THC Delta 8 in dogs:

An update on THC Delta 8 Isomer in Dogs 

Despite the Internet’s insistence that Delta-8 Isomer THC in dogs is “toxic” –  it’s entirely the opposite. 

THC Delta 8 in dogs works VERY well with a long re-dosing interval. 

Once-a-day dosing is VERY reasonable. If you dose Delta-8 Isomer gummies in the morning , it will wear off completely at about 18-22 hours. 

Dosing THC Delta 8 in dogs more conservatively can ensure that effects don’t last more than 24 hours. And can sustain a suitable length-of-effect without dosing as high as the first dose. 

After the first few doses of THC Delta 8 in dogs, drooling is MINIMAL. 

There is definitely a “first 3-5 hours” of visible effect from the Delta 8 Gummies. Where the dog might sway while standing, or bump into your leg when turning around. After that time, however, you can still see a ‘calmness’ without any physical manifestation. Just a “slower wagging tail” and a more “considered” response to squirrels in the yard or the UPS man crossing the driveway. 


I doubt that a dog would need to be on Delta 8 THC Isomer gummies for life. My wager would be that a dog would realize that “so much angst” is unnecessary and unwarranted and “forget” to be so spazzy about things. That would be the hope, anyway. 


There’s a chart for dosing, and a VERY comprehensive discussion of the obvious and not-so-obvious side effects of THC Delta 8 isomer gummies in dogs. The assessments were done with healthy subject dogs, using 25mg Gummies by “Koi Inc.” Grape flavored without xylitol. 

THC Delta 8 in dogs:  https://drjohnson.com/thc 

Disclaimer: It’s crucial that these comments and notes aren’t broadened to include Delta 6,9,10 nor “full spectrum” THC or “plain weed” because it’s NOT. These notes and assessments are made on a specific strength, brand and dose of Delta 8 isomer THC given as an oral ‘gummy’. It has never been recommended for use over 1mg/kg and it’s unlikely it would ever need to be.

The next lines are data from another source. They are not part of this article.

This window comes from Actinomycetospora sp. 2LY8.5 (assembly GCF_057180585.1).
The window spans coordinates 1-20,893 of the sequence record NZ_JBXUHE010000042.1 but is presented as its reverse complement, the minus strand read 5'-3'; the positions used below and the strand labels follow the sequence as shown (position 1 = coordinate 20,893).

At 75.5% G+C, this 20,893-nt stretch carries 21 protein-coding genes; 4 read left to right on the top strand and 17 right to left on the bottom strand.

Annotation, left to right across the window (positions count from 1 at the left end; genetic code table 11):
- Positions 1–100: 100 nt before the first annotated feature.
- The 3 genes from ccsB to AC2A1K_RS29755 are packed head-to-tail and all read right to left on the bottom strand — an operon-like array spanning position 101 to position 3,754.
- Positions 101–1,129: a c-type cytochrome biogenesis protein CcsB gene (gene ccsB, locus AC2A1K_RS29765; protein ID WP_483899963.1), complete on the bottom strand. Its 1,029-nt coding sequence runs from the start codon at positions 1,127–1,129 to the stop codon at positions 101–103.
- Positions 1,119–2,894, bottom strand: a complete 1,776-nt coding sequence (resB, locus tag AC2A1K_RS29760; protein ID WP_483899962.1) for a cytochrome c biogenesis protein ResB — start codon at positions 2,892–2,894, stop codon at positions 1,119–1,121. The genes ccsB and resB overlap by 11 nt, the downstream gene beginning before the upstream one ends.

BONE BROTH and BEEF BONES Notes that’ll surprise you I think.

Marrow Bones and Bone Broth 

A note for dog owners. 

I want NOT to bombard with information about dogs and cats but sometimes I see something “enough times” to think that “Hmmm I should say something about this because people won’t know.” 

It’s about bone broth. 

Bone broth is a soup or stock made with bones. Like, the marrow (which is a LOT of fat) is melted out of bones making a tasty marrow / bone broth. 

What’s good: 

It has lots of nutrients that are from the marrow. Even iron. 

What’s bad: 

It’s a LOT (I mean a LOT) of fat. So if you noticed that when you put it on your dog’s food they “Eat like never before” that’s why. And then you’ll notice their weight climbing up month after month. 

REMEMBER: 

Bone broth is basically “Liquid Pizza” for a dog’s waistline. 

It gets worse: 

Bone broth and any other source of fat over 15% in toto are actually LIKELY to cause gastrointestinal upset, diarrhea and eventually, chronic colitis. 

If you and your Vet are battling your dog’s chronic diarrhea (like every month or more) it could be a cumulative effect of too much fat in the diet. Overweight dogs have a very high likelihood of diarrhea and GI Upset.